The Luxury Strategy

What makes a luxury brand? In The Luxury Strategy, Jean-Noel Kapferer and Vincent Bastien tell us in great detail what distinguishes “luxury” from “premium” and the merely expensive. And, as one might expect, our emotions play a huge role in the way we perceive luxury.

Continue Reading...

Cookie Framing

Years ago, when The Tonight Show ruled late-night TV and when all the guests weren’t celebrities promoting their latest book, movie, or TV show, host Johnny Carson interviewed the Girl Scout who sold the most cookies that year. This young lady, Markita Andrews, set a cookie-sales record that has yet to be broken. What was [...]

Continue Reading...

Pricing Lessons from Restaurants

My last Neuromarketing post, Neuro-Menus and Restaurant Psychology, talked about various things restaurant menu engineers do to maximize sales and profits. I think it’s worth calling special attention to one aspect touched on in that post: how price presentation affects sales. Not, the price itself, which of course is very important, but the way the [...]

Continue Reading...

Neuro-Menus and Restaurant Psychology

Restaurants are great test labs for testing neuromarketing techniques. It’s easy to change offerings, menus, and pricing, and one gets immediate feedback on what’s working and what’s not. Today, many eateries are employing sophisticated menu psychology to maximize sales and profits.

Continue Reading...

Differentiate or Die

Book Review: Differentiate or Die by Jack Trout (Second Edition) If someone asked you what set your product or brand apart from the competition, would you answer “quality” or “customer orientation?” If your answer is “yes,” you might be in for a rude awakeing…

Continue Reading...

More Decoys: Compromise Marketing

Why a logical product lineup may not be the most profitable   When marketers plan a company’s product offerings, they usually try to do so in the most logical way possible. Several levels of product may be offered – a stripped-down, basic version, a more capable better version, and perhaps a “best” version. These would [...]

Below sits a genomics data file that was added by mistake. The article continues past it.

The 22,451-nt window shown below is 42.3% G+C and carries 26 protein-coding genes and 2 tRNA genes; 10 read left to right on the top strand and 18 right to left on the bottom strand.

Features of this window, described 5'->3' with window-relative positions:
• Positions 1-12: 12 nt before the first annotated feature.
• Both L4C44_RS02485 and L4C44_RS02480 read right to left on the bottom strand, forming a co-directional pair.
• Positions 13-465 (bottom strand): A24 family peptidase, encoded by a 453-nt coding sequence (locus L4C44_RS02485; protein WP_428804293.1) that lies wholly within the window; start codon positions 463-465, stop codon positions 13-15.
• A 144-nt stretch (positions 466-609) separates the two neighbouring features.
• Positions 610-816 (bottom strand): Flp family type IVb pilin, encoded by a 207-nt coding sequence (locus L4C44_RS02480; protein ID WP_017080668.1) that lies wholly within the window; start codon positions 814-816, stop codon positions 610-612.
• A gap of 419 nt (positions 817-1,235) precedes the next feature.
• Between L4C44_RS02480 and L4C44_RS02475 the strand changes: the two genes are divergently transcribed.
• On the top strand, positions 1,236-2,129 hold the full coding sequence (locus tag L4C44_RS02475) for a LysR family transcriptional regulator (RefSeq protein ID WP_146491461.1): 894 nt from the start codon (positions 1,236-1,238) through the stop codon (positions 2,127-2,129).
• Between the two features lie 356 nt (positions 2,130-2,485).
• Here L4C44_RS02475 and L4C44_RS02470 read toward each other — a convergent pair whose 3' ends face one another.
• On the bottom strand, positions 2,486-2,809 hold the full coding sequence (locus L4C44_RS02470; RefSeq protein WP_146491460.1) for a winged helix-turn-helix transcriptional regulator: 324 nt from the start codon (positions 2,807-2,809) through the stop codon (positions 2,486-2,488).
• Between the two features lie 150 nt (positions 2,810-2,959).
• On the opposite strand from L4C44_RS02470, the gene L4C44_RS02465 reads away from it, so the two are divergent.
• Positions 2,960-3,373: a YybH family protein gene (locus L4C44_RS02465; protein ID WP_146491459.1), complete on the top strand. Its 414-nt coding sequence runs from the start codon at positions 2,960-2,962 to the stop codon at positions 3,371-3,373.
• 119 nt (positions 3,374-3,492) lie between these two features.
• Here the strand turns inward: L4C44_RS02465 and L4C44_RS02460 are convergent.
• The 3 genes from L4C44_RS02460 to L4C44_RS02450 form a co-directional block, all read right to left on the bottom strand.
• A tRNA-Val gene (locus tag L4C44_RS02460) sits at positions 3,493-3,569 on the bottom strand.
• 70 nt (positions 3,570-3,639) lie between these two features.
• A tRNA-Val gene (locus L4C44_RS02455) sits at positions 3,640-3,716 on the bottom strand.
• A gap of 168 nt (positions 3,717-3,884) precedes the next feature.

Continue Reading...

Precise Pricing Pays Off

In my time as a catalog marketer, I almost always priced products just below the next dollar increment – a cheap item might be $9.97 rather than $10, while a more expensive item may have been $499, or even $499.99, instead of $500. My strategy was based on a couple of assumptions. First, I thought [...]

Continue Reading...

Get More for Your House with an Odd Price

I love research findings that run counter to intuition, or are at least unexpected, and the idea that you can get more for your house if you market it with an odd price is certainly unexpected. That’s what University of Florida researchers found, though: They looked at five years of real estate sales in Alachua [...]

Continue Reading...

Placebos, Price, and Marketing

Hot on the heels of learning that more expensive wine tastes better, we find that more expensive placebos are more effective at controlling pain:

Continue Reading...

Why Expensive Wine Tastes Better

For Neuromarketing readers, it’s not big news that the perception of wine drinkers is altered by what they know about the wine (see Wine and the Spillover Effect, for example). Now, researchers at Stanford and Caltech have demonstrated that people’s brains experience more pleasure when they think they are drinking a $45 wine instead of [...]

Continue Reading...